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Nursing education funding an 'inconsistent patchwork'

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Nursing students have lowest level of funding Nursing students have lowest level of funding

Funding for nursing education needs to be urgently reconsidered say healthcare education professionals.

The Council of Deans of Health and Universities UK said in a joint statement that the current funding system 'is now longer working for either students or universities.' They urge the government to consider whether the current system fo NHS-funded grants could be moved to a system of student loans. The call comes as the NHS faces a workforce crisis and health students are facing financial hardship.

At the moment NHS-funded students mostly have grants rather than loans, but they often have less to live on despite their course being significantly longer than those who are not on NHS-funded courses. Their funding is also reduced in third year, when workloads increase. Funding for nursing degrees is lower than any other subject in higher education.

'Health professional education funding is an inconsistent patchwork with difference between professions and increasingly within professions. As a starting point, we believe that the governement should commit to funding that is coherent across the professions and consistent within professions, so that students get the same support, wherever they study,' the statement read.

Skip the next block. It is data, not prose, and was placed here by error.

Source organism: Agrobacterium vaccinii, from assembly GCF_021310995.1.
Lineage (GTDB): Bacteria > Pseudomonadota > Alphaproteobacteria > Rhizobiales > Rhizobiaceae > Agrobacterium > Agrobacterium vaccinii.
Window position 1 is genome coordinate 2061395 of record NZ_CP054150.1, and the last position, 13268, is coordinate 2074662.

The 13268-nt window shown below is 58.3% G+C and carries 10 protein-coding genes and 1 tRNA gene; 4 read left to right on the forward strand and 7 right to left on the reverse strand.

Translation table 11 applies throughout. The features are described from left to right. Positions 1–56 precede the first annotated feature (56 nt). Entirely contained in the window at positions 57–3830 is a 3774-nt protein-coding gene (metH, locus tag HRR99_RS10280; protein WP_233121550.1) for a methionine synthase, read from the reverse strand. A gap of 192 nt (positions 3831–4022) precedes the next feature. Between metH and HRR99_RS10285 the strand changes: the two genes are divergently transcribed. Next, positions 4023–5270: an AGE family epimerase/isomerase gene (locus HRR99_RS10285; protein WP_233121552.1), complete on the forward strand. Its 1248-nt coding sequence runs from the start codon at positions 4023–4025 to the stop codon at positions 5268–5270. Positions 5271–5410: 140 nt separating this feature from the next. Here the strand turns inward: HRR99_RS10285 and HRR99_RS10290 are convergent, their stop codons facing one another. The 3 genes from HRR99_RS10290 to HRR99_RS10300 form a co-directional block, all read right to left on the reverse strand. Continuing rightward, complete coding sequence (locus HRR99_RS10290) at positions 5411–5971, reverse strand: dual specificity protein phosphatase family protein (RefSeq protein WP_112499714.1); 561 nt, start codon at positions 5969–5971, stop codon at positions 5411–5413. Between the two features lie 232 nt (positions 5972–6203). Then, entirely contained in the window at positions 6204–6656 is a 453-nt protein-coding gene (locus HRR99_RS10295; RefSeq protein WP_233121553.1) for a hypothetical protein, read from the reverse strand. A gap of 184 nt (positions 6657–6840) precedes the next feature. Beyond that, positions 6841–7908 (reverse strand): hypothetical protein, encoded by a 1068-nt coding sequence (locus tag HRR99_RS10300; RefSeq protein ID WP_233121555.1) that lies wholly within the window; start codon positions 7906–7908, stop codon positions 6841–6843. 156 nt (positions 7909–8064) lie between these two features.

Professor Dame Jessica Corner, chair of the Council of Deans of Health, said: 'There are no easy decisions on funding reform but with appropriate safeguards, the outstanding record of nursing, midwifery and AHPs in widening participation to higher education can continue. There are risks to change but if we want the numbers of health professionals that we know future patients will need, the system must be overhauled.'

Professor Steve West, Chair of Universities UK's Health Education and Research Policy Network, said: 'It is time for change. The current system of funding is not working. We don't have enough nurses, midwives and allied health professionals in training to meet the current and future needs of patients. At the same time, students are not receiving enough financial support to meet their day to day costs of living and universities receive less for many of these courses than they actually cost to deliver, and less than the £9000 fee that universities receive for other subjects.'

The organisations also call on the government to explore new ways of attracting newly-qualified staff into careers in the NHS and social care. This could include offering repayments of part of a studen'ts loan after a given period of service which could help employers reduce spend on agency staff.

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